Change to TopperMail begins Monday; WKU providing tech support

WKU’s new e-mail system, seen here, can be accessed at The change to TopperMail begins Jan. 3, and old e-mails become inactive beginning March 1.

Katherine Wade

Starting today, all WKU student and alumni e-mail accounts have been converted to the TopperMail account system, which ends in instead of

All new e-mails received to accounts will be forwarded to TopperMail until March 1, according to an e-mail sent out to students and alumni. Old WKU e-mail accounts will remain available until that date as well.

WKU has tried to speculate what sort of support would be necessary as students and alumni begin to login to their new accounts, said Gordon Johnson, director for Administrative Systems and Applications. He said WKU started the process on the first day of Winter Term with the anticipation that the number of people trying to login will be fewer than in the spring.

“As we get closer to the spring semester, the number of users will ramp up, and we might see more of a support issue,” Johnson said Monday. “But we can tell there are a lot of people who have logged on already, and we haven’t seen a lot of a support issue. Most people seem to figure it out.”

With this change comes a few differences in the e-mail-checking process. Users must go to and look up their new TopperMail e-mail address, according to WKU’s IT website. The password will be the last four digits of the student or alumni’s Social Security Number and the four digits in the year they were born. Once logged in, users will be required to change this password.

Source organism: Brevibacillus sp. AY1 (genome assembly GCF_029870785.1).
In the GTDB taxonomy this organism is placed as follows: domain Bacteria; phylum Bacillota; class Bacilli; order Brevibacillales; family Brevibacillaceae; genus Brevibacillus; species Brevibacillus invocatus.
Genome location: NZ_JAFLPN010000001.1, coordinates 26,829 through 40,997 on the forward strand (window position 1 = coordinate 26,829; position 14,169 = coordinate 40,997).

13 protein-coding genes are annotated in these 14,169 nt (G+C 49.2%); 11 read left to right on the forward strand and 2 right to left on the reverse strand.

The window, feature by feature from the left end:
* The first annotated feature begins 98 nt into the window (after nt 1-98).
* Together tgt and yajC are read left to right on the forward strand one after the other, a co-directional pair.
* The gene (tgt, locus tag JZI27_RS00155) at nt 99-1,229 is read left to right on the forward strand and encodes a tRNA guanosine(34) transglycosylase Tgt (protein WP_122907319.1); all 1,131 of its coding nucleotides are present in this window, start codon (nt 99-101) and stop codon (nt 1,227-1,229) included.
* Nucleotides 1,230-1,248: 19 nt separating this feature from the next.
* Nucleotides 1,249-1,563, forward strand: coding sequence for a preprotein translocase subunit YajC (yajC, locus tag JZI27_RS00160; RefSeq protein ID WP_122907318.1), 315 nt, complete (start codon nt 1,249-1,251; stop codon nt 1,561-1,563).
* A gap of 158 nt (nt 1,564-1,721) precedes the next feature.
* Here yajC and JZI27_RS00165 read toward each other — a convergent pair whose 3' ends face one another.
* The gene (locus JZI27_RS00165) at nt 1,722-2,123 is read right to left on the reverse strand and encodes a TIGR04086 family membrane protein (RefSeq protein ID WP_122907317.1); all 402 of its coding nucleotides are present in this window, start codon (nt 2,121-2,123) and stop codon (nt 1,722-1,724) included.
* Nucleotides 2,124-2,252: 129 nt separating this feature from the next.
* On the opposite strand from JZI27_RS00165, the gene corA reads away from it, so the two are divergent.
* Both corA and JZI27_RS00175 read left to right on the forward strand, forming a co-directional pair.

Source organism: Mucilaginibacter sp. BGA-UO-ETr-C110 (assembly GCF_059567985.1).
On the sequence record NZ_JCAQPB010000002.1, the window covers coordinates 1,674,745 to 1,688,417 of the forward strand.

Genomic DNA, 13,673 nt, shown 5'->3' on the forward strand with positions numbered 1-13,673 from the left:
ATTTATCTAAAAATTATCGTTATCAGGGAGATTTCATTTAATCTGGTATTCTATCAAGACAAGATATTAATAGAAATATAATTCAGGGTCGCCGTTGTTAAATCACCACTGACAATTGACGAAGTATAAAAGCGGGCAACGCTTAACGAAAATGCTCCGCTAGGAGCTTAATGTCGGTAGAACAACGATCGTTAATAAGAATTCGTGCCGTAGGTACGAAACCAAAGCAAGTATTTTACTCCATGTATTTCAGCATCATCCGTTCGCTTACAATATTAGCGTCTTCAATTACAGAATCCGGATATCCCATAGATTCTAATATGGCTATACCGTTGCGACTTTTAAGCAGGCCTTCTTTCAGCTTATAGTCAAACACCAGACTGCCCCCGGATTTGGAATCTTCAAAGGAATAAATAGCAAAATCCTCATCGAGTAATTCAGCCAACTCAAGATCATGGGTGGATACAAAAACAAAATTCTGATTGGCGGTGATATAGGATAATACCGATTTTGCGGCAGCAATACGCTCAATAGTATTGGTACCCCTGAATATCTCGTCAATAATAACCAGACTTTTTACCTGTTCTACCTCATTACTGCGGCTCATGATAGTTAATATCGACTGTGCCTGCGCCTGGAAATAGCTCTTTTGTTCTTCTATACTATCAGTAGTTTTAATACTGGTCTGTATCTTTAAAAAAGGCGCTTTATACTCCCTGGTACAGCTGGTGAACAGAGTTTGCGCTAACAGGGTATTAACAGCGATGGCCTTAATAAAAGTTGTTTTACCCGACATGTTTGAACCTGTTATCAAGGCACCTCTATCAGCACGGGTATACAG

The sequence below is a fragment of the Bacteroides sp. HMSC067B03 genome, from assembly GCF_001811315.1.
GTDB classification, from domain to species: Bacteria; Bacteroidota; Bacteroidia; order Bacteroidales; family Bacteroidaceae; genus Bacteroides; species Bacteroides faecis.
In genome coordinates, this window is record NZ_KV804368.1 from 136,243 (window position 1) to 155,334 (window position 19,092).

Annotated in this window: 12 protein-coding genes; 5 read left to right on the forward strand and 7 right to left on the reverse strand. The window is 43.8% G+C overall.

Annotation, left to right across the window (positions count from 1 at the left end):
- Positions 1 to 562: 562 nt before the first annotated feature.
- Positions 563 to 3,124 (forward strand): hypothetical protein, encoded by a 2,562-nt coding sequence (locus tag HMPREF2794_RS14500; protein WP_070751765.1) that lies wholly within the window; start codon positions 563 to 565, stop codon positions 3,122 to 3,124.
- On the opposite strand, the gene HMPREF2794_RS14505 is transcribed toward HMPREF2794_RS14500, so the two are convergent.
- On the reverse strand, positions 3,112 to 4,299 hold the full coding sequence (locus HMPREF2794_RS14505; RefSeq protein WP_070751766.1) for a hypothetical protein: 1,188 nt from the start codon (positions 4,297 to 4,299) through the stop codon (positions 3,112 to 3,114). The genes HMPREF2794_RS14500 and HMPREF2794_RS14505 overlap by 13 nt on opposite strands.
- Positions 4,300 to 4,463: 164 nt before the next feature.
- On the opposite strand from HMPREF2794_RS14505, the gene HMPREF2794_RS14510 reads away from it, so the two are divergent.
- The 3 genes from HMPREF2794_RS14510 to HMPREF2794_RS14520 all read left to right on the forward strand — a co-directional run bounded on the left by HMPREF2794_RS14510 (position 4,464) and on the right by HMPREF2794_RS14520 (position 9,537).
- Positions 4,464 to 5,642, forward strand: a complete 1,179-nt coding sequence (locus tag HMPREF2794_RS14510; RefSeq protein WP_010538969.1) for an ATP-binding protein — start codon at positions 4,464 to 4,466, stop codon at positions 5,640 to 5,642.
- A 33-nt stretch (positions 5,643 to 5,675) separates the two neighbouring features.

Johnson said WKU has been looking for a way to improve e-mail for a number of years, and TopperMail, part of Microsoft’s [email protected] e-mail system, may help that.

“It’s going to save us a lot of money and save a lot of administrative personal resources,” he said. “Plus, it’s going to provide things we can’t provide economically.”

Among these benefits are a larger inbox, with 10 gigabytes of storage space, and a SkyDrive, where users can store personal files, with 25 gigabytes.

Johnson said the gradual switch over the next three months gives users a chance to change their e-mail address on external sites such as Facebook.

If users find any problems with the changes, Johnson said WKU is prepared to help.

“We actually have sort of a SWAT team…a special help desk crew in place if we do see support issues,” he said.